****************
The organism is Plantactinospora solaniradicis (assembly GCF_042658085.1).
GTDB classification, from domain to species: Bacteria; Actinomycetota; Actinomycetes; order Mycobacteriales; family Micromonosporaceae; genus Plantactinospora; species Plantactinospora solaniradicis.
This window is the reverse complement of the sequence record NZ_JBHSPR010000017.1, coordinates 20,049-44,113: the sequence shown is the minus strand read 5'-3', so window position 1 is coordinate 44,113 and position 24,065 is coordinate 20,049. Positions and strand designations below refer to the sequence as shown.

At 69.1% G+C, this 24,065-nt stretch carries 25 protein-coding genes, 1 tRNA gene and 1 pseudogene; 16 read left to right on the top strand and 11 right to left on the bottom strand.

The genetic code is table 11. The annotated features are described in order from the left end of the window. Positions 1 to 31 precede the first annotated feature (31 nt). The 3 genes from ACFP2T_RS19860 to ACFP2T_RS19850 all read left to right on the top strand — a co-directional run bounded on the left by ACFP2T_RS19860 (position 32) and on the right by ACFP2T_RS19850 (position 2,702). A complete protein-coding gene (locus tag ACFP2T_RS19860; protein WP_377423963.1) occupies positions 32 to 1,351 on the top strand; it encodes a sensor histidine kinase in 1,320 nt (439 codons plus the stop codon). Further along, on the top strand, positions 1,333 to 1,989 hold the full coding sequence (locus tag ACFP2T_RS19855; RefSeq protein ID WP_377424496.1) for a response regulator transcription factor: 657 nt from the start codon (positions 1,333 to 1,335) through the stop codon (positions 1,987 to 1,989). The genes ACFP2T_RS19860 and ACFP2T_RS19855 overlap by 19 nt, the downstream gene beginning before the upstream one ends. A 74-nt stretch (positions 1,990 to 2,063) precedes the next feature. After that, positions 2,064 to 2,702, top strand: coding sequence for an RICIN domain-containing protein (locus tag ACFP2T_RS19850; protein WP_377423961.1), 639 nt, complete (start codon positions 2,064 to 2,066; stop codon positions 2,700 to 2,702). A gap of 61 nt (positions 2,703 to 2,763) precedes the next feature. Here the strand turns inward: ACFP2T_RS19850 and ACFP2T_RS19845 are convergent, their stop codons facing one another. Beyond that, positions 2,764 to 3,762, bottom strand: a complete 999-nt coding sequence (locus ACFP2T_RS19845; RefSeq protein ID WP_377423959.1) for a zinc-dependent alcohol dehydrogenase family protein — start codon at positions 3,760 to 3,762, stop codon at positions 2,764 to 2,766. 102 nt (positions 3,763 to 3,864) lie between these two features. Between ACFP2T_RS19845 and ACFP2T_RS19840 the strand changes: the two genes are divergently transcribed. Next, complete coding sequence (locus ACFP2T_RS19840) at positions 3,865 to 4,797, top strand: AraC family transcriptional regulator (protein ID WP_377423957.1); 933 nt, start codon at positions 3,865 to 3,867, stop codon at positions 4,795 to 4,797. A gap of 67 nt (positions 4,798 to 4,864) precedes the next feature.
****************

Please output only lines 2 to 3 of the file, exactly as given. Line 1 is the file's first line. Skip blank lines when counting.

GTDB classification, from domain to species: Bacteria; Actinomycetota; Actinomycetes; order Mycobacteriales; family Micromonosporaceae; genus Plantactinospora; species Plantactinospora solaniradicis.
This window is the reverse complement of the sequence record NZ_JBHSPR010000017.1, coordinates 20,049-44,113: the sequence shown is the minus strand read 5'-3', so window position 1 is coordinate 44,113 and position 24,065 is coordinate 20,049. Positions and strand designations below refer to the sequence as shown.